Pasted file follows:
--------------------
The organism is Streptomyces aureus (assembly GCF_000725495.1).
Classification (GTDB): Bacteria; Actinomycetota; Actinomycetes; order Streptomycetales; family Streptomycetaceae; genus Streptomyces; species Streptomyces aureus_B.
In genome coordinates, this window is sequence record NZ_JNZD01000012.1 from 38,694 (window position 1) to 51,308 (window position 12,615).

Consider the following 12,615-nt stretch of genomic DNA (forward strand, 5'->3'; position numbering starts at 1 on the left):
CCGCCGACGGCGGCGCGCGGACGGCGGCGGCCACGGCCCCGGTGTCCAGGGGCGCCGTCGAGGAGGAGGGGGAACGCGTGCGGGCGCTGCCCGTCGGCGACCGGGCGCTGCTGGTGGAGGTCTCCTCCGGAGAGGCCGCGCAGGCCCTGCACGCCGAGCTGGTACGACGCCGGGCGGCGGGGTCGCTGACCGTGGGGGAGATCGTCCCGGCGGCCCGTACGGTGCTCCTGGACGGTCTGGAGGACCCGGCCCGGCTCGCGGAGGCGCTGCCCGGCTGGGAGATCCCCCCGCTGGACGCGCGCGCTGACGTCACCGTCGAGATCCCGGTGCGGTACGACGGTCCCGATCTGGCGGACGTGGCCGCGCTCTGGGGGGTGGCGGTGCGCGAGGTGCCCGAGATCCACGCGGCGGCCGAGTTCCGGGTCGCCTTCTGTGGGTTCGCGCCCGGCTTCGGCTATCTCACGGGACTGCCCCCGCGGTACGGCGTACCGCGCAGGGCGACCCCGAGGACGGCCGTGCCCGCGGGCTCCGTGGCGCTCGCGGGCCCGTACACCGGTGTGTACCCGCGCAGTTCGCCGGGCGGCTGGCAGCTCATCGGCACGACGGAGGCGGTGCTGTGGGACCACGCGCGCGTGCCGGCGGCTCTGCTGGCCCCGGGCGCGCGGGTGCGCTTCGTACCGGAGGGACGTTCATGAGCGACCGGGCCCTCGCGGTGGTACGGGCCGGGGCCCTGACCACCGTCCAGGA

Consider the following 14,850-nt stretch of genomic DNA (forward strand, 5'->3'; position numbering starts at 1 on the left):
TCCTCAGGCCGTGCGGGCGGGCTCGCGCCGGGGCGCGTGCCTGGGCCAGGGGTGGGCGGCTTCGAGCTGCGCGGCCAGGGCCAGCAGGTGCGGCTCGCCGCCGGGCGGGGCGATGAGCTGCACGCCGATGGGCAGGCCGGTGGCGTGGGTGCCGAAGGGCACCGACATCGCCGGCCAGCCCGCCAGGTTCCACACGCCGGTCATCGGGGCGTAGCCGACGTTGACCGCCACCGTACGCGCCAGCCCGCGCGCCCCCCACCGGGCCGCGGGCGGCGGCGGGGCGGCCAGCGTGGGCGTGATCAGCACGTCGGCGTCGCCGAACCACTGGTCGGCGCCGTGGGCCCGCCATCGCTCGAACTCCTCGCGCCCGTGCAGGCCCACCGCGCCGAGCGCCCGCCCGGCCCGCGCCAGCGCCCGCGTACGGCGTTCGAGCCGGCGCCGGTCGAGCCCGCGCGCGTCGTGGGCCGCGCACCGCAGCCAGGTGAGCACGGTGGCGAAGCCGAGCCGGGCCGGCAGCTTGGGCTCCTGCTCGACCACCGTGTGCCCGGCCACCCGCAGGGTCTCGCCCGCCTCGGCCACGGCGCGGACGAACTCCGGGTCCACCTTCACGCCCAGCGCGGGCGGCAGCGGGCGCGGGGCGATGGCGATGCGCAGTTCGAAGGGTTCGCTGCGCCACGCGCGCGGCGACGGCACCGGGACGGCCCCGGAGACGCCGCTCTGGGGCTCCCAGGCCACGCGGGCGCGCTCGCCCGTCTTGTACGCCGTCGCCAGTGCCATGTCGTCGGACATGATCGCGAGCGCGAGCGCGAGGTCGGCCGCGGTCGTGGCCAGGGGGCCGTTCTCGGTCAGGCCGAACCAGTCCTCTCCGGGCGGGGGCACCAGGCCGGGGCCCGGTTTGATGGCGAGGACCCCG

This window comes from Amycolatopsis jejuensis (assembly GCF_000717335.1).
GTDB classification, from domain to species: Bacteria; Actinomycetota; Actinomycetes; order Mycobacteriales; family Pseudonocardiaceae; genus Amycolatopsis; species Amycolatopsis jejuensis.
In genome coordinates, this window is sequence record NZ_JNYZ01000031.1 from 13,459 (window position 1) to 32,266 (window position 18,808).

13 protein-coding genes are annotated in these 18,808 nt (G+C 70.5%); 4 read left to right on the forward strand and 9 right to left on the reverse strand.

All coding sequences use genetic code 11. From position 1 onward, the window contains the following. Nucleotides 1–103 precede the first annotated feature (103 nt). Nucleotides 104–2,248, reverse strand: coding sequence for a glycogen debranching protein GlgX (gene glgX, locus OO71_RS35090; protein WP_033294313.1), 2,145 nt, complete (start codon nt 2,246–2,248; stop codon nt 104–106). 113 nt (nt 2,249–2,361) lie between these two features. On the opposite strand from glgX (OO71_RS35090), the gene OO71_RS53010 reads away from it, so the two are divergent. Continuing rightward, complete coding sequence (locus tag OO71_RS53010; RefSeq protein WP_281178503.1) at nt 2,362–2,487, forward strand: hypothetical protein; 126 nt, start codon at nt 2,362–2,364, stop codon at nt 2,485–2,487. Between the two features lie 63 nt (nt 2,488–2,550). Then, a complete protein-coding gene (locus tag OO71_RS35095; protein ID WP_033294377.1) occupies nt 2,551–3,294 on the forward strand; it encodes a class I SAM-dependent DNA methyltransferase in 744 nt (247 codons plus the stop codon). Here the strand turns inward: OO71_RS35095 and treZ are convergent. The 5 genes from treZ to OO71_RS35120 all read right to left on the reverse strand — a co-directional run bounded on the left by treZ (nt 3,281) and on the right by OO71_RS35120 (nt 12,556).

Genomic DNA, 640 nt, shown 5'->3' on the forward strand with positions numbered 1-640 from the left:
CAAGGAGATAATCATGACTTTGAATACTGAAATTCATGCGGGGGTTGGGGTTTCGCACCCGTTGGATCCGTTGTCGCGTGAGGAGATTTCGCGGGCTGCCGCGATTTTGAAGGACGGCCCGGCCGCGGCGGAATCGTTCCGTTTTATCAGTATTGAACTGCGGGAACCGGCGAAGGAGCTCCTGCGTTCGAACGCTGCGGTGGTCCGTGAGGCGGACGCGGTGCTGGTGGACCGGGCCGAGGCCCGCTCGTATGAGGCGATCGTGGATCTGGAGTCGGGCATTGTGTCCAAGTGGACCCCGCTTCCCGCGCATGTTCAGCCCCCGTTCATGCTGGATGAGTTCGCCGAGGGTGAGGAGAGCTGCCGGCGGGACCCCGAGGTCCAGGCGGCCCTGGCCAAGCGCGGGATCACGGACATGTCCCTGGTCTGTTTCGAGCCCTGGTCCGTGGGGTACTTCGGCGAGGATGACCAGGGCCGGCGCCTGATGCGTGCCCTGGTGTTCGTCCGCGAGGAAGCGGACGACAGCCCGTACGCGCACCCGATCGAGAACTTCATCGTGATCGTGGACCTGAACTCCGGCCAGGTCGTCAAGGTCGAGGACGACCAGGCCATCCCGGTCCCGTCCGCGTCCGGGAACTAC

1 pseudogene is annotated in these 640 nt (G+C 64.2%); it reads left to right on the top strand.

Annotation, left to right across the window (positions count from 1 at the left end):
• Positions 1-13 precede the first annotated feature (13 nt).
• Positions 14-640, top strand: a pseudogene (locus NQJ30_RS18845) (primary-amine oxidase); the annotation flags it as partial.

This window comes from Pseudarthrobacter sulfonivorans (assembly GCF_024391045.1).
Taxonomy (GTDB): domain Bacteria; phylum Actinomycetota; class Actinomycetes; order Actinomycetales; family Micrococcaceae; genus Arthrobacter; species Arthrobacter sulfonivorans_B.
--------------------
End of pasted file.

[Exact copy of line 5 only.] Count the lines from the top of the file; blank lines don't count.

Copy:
CCGCCGACGGCGGCGCGCGGACGGCGGCGGCCACGGCCCCGGTGTCCAGGGGCGCCGTCGAGGAGGAGGGGGAACGCGTGCGGGCGCTGCCCGTCGGCGACCGGGCGCTGCTGGTGGAGGTCTCCTCCGGAGAGGCCGCGCAGGCCCTGCACGCCGAGCTGGTACGACGCCGGGCGGCGGGGTCGCTGACCGTGGGGGAGATCGTCCCGGCGGCCCGTACGGTGCTCCTGGACGGTCTGGAGGACCCGGCCCGGCTCGCGGAGGCGCTGCCCGGCTGGGAGATCCCCCCGCTGGACGCGCGCGCTGACGTCACCGTCGAGATCCCGGTGCGGTACGACGGTCCCGATCTGGCGGACGTGGCCGCGCTCTGGGGGGTGGCGGTGCGCGAGGTGCCCGAGATCCACGCGGCGGCCGAGTTCCGGGTCGCCTTCTGTGGGTTCGCGCCCGGCTTCGGCTATCTCACGGGACTGCCCCCGCGGTACGGCGTACCGCGCAGGGCGACCCCGAGGACGGCCGTGCCCGCGGGCTCCGTGGCGCTCGCGGGCCCGTACACCGGTGTGTACCCGCGCAGTTCGCCGGGCGGCTGGCAGCTCATCGGCACGACGGAGGCGGTGCTGTGGGACCACGCGCGCGTGCCGGCGGCTCTGCTGGCCCCGGGCGCGCGGGTGCGCTTCGTACCGGAGGGACGTTCATGAGCGACCGGGCCCTCGCGGTGGTACGGGCCGGGGCCCTGACCACCGTCCAGGA